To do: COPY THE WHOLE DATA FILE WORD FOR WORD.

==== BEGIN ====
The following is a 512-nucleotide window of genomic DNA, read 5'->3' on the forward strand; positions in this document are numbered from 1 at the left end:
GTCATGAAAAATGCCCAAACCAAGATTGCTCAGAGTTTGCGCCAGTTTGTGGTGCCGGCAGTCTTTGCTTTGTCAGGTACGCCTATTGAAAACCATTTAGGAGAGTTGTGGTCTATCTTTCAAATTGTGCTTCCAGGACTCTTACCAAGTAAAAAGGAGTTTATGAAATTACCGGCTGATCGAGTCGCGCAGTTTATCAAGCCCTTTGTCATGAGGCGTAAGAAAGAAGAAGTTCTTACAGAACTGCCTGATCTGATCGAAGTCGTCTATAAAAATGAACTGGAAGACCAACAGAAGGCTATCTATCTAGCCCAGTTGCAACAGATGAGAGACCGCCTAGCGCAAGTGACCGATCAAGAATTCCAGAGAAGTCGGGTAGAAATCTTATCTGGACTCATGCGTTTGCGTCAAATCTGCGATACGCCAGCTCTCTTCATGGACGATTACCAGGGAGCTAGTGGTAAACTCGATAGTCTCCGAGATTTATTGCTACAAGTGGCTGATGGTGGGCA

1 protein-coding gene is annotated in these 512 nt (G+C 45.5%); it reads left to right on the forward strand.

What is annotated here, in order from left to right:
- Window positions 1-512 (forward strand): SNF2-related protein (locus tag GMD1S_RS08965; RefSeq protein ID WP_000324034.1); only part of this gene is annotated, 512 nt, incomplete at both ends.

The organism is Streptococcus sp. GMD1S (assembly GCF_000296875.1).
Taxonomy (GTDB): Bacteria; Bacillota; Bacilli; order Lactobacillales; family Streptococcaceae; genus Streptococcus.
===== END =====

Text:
The following is a 512-nucleotide window of genomic DNA, read 5'->3' on the forward strand; positions in this document are numbered from 1 at the left end:
GTCATGAAAAATGCCCAAACCAAGATTGCTCAGAGTTTGCGCCAGTTTGTGGTGCCGGCAGTCTTTGCTTTGTCAGGTACGCCTATTGAAAACCATTTAGGAGAGTTGTGGTCTATCTTTCAAATTGTGCTTCCAGGACTCTTACCAAGTAAAAAGGAGTTTATGAAATTACCGGCTGATCGAGTCGCGCAGTTTATCAAGCCCTTTGTCATGAGGCGTAAGAAAGAAGAAGTTCTTACAGAACTGCCTGATCTGATCGAAGTCGTCTATAAAAATGAACTGGAAGACCAACAGAAGGCTATCTATCTAGCCCAGTTGCAACAGATGAGAGACCGCCTAGCGCAAGTGACCGATCAAGAATTCCAGAGAAGTCGGGTAGAAATCTTATCTGGACTCATGCGTTTGCGTCAAATCTGCGATACGCCAGCTCTCTTCATGGACGATTACCAGGGAGCTAGTGGTAAACTCGATAGTCTCCGAGATTTATTGCTACAAGTGGCTGATGGTGGGCA

1 protein-coding gene is annotated in these 512 nt (G+C 45.5%); it reads left to right on the forward strand.

What is annotated here, in order from left to right:
- Window positions 1-512 (forward strand): SNF2-related protein (locus tag GMD1S_RS08965; RefSeq protein ID WP_000324034.1); only part of this gene is annotated, 512 nt, incomplete at both ends.

The organism is Streptococcus sp. GMD1S (assembly GCF_000296875.1).
Taxonomy (GTDB): Bacteria; Bacillota; Bacilli; order Lactobacillales; family Streptococcaceae; genus Streptococcus.